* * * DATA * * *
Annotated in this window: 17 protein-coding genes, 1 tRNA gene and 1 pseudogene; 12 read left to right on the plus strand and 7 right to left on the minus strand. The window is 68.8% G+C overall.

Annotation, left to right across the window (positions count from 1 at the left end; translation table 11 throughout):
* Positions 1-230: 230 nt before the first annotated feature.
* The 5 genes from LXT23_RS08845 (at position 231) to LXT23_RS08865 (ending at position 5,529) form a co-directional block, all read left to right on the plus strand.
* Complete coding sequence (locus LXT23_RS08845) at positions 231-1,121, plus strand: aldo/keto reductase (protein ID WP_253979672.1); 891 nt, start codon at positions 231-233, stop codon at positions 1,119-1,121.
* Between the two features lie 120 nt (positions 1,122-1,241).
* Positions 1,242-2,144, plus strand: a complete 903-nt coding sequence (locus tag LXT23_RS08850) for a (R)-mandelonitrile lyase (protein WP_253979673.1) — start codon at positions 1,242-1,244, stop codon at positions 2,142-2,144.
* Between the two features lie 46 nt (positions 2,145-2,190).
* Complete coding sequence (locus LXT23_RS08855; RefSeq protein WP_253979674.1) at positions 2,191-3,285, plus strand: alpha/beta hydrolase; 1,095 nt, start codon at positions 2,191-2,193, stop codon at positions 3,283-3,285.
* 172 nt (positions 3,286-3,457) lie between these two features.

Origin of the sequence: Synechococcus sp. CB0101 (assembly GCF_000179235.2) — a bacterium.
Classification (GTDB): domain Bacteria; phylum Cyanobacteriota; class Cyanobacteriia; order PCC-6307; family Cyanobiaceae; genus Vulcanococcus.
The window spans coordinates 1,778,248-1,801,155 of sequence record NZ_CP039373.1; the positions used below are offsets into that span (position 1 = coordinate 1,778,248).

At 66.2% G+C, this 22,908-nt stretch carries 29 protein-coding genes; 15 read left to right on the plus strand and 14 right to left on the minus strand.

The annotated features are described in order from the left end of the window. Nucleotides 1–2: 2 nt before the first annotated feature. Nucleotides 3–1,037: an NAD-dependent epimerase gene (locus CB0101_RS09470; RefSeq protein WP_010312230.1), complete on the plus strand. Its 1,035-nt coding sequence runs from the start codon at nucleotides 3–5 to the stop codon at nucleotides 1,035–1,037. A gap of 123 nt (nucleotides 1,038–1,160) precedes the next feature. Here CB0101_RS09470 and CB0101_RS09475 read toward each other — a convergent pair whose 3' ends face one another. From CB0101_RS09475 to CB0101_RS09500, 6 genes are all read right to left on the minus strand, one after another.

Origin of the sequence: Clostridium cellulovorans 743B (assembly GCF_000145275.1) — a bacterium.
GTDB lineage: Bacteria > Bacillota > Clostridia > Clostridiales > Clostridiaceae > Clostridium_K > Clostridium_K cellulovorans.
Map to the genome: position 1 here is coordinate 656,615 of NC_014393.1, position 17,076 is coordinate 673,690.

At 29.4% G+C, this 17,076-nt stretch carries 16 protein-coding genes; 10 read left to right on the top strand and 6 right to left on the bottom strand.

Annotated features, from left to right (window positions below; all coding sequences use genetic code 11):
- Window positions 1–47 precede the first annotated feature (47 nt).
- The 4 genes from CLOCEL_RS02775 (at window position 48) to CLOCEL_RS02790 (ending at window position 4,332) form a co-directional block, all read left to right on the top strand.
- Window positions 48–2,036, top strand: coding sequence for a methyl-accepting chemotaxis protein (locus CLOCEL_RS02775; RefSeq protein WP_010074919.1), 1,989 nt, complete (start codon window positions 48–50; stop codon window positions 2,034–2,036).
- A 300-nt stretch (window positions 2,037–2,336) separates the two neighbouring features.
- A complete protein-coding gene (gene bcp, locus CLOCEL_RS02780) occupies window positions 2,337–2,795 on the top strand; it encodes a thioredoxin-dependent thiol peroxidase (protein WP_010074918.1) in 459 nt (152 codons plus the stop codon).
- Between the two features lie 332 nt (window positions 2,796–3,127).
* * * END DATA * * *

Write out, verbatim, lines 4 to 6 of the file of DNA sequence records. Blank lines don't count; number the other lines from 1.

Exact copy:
* The 5 genes from LXT23_RS08845 (at position 231) to LXT23_RS08865 (ending at position 5,529) form a co-directional block, all read left to right on the plus strand.
* Complete coding sequence (locus LXT23_RS08845) at positions 231-1,121, plus strand: aldo/keto reductase (protein ID WP_253979672.1); 891 nt, start codon at positions 231-233, stop codon at positions 1,119-1,121.
* Between the two features lie 120 nt (positions 1,122-1,241).